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Brainpickings Remembers That Time That Adrienne Rich Declined the National Medal of the Arts

By Harriet Staff


Adrienne Rich, who would have celebrated her eighty-fifth birthday this past Saturday, remains the only artist to refuse this honor. As Brainpickings explains, the National Medal of the Arts is “the highest honor bestowed upon an individual artist on behalf of the people of the United States.” More:

Beloved poet, essayist, and reconstructionist Adrienne Rich (May 16, 1929–March 27, 2012) is celebrated as one of the most influential literary voices of the twentieth century, her essays and poems having catapulted into the forefront of collective conscience controversial issues like sexual identity and the oppression of women and lesbians. In 1997, to protest the growing monopoly of power and the government’s proposed plan to end funding for the National Endowment for the Arts, she became the first and only person to date to decline the prestigious National Medal of Arts, the highest honor bestowed upon an individual artist on behalf of the people of the United States, awarded to such luminaries as Maya Angelou, John Updike, Ray Bradbury, and Bob Dylan.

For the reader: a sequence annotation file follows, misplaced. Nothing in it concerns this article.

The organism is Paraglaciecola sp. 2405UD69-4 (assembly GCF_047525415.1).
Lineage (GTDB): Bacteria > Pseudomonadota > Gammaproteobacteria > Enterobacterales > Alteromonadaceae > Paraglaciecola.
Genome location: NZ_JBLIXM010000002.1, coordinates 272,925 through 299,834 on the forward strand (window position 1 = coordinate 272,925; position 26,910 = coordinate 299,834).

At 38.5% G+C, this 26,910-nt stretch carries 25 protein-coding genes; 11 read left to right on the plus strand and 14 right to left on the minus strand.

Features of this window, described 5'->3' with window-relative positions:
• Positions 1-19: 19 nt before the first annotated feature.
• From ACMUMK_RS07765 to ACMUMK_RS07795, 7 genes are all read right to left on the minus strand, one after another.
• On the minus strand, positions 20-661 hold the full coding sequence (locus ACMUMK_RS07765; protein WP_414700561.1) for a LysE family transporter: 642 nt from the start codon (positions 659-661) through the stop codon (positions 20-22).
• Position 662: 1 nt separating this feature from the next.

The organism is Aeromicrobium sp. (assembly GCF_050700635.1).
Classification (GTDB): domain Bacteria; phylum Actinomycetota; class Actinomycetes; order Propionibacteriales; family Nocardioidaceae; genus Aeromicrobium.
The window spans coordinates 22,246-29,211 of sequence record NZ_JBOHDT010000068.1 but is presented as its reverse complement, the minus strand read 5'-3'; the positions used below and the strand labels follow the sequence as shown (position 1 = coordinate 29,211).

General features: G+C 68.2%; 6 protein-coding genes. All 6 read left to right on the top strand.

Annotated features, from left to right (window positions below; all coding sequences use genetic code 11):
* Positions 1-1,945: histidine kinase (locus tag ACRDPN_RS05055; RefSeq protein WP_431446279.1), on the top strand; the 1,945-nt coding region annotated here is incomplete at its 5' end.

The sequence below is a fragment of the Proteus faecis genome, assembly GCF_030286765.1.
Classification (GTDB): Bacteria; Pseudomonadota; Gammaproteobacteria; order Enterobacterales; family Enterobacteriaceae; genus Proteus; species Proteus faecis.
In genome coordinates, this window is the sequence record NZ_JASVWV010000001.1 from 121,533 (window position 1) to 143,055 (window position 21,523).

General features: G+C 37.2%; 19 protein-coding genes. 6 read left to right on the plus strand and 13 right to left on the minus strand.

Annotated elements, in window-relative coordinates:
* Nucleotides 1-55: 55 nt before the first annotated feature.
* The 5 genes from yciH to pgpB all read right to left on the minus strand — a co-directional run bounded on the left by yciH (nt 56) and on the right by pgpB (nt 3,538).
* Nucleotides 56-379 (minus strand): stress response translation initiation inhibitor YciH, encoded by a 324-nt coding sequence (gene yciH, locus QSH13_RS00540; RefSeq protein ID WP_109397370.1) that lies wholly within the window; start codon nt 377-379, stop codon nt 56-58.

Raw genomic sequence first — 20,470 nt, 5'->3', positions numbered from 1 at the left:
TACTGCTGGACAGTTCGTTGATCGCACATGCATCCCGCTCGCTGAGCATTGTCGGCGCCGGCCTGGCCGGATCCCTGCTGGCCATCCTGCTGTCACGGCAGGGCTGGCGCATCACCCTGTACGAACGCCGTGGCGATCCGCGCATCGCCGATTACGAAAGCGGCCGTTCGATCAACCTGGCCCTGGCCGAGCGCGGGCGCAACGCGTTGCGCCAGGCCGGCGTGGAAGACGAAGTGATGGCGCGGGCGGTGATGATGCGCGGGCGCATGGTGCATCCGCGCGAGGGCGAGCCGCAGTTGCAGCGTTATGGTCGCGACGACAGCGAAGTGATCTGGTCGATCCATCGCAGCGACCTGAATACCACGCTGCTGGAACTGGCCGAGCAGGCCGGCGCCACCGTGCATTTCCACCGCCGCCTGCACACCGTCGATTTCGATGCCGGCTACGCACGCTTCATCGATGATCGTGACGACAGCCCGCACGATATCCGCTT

In this 1997 broadcast from the radio show Democracy Now, Rich reads her spectacular letter — one of the bravest and most eloquent acts of political dissent in creative culture, and a superb addition to history’s finest definitions of art — later published in Arts of the Possible: Essays and Conversations. […]

To read Adrienne Rich’s complete letter to the NEA and to hear her read from the letter, visit Brainpickings.

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Posted in Poetry News on Tuesday, May 19th, 2015 by Harriet Staff.